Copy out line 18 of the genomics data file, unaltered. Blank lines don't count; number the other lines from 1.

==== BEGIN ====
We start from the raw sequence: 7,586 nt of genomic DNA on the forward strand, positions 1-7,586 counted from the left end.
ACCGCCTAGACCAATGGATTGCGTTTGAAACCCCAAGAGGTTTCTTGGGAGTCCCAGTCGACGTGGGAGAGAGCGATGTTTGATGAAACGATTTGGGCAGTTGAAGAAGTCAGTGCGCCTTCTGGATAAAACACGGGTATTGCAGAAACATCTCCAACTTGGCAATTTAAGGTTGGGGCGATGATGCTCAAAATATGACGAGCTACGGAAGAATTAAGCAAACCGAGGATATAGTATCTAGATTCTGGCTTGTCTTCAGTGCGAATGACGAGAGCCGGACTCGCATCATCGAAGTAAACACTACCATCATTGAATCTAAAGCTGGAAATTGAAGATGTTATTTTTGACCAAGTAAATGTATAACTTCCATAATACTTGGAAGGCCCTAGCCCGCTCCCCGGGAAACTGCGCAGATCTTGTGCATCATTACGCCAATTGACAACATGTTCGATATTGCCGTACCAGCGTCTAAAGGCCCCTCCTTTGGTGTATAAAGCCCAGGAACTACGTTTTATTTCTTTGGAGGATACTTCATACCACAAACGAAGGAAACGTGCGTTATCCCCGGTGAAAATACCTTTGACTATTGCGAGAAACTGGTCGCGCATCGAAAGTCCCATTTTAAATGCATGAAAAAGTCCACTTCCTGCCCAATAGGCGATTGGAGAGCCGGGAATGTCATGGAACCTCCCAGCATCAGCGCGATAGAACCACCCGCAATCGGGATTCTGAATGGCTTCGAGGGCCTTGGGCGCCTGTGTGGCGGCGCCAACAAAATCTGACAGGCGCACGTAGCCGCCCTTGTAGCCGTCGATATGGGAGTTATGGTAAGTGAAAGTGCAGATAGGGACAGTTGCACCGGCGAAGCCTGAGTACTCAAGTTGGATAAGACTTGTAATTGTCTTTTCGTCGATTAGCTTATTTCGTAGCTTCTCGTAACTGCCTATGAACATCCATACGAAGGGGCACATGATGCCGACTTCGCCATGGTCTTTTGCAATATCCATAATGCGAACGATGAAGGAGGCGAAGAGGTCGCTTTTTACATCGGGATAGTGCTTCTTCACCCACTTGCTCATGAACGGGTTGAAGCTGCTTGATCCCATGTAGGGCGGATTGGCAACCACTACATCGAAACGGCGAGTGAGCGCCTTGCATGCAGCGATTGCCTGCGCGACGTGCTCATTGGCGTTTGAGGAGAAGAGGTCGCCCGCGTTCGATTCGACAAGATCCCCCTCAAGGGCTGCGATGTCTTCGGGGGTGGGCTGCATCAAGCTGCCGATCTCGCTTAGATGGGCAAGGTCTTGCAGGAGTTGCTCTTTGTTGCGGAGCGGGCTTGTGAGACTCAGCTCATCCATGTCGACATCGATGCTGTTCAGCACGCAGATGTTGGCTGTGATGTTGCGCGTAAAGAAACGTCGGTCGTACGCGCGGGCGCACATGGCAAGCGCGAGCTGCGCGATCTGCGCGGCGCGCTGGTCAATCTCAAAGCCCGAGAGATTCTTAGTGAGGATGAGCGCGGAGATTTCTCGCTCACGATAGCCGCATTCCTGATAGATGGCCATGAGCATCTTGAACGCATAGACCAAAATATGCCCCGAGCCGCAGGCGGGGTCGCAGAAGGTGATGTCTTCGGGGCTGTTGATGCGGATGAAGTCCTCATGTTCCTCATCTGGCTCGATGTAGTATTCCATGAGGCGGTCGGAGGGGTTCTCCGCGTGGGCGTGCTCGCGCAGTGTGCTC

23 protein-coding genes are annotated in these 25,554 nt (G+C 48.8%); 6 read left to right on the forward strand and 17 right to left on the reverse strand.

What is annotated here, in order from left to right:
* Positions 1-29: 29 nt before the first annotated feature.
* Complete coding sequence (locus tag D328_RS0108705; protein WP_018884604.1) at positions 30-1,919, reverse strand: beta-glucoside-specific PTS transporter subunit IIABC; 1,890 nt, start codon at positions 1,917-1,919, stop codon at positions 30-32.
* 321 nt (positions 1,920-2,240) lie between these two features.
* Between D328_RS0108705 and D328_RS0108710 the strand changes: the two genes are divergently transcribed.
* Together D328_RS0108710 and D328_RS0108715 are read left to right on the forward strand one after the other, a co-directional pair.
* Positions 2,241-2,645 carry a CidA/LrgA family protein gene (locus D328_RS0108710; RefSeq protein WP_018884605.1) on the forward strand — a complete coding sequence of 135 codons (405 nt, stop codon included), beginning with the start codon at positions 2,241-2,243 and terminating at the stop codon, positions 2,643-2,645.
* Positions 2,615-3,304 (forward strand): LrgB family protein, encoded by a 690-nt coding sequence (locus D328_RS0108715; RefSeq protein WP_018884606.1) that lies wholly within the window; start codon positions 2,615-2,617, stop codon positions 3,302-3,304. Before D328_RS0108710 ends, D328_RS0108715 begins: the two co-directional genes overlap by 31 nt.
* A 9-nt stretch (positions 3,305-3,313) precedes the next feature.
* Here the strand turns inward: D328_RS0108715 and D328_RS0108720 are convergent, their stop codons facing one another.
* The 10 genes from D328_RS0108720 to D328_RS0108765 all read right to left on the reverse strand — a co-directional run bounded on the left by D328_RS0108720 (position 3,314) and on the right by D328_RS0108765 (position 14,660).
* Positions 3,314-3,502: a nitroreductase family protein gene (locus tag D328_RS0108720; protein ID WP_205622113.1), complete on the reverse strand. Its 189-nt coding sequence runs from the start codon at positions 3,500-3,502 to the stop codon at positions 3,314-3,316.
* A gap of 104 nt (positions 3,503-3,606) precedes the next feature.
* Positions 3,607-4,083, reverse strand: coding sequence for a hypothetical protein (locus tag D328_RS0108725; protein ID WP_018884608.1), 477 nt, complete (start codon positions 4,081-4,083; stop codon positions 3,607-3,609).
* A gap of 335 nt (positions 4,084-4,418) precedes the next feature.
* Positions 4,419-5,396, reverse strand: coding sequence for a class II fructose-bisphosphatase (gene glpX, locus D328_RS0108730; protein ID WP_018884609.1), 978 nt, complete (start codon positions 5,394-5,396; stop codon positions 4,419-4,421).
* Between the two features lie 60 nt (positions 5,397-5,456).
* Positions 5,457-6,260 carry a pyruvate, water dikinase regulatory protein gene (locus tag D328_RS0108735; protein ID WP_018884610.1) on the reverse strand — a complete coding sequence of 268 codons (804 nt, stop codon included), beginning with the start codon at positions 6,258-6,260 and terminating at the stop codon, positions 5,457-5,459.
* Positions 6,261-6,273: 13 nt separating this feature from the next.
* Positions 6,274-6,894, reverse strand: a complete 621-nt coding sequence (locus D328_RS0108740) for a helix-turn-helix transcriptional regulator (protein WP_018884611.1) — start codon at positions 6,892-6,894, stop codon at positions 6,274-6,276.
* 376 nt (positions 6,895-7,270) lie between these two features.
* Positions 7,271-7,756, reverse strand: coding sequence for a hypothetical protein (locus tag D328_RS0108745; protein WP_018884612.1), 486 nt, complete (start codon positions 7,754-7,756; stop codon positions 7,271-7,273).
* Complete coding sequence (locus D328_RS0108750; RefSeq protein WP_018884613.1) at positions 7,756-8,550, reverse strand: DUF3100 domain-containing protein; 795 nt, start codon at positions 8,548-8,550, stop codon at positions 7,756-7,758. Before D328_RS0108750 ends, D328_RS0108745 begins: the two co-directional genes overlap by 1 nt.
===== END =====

* A gap of 335 nt (positions 4,084-4,418) precedes the next feature.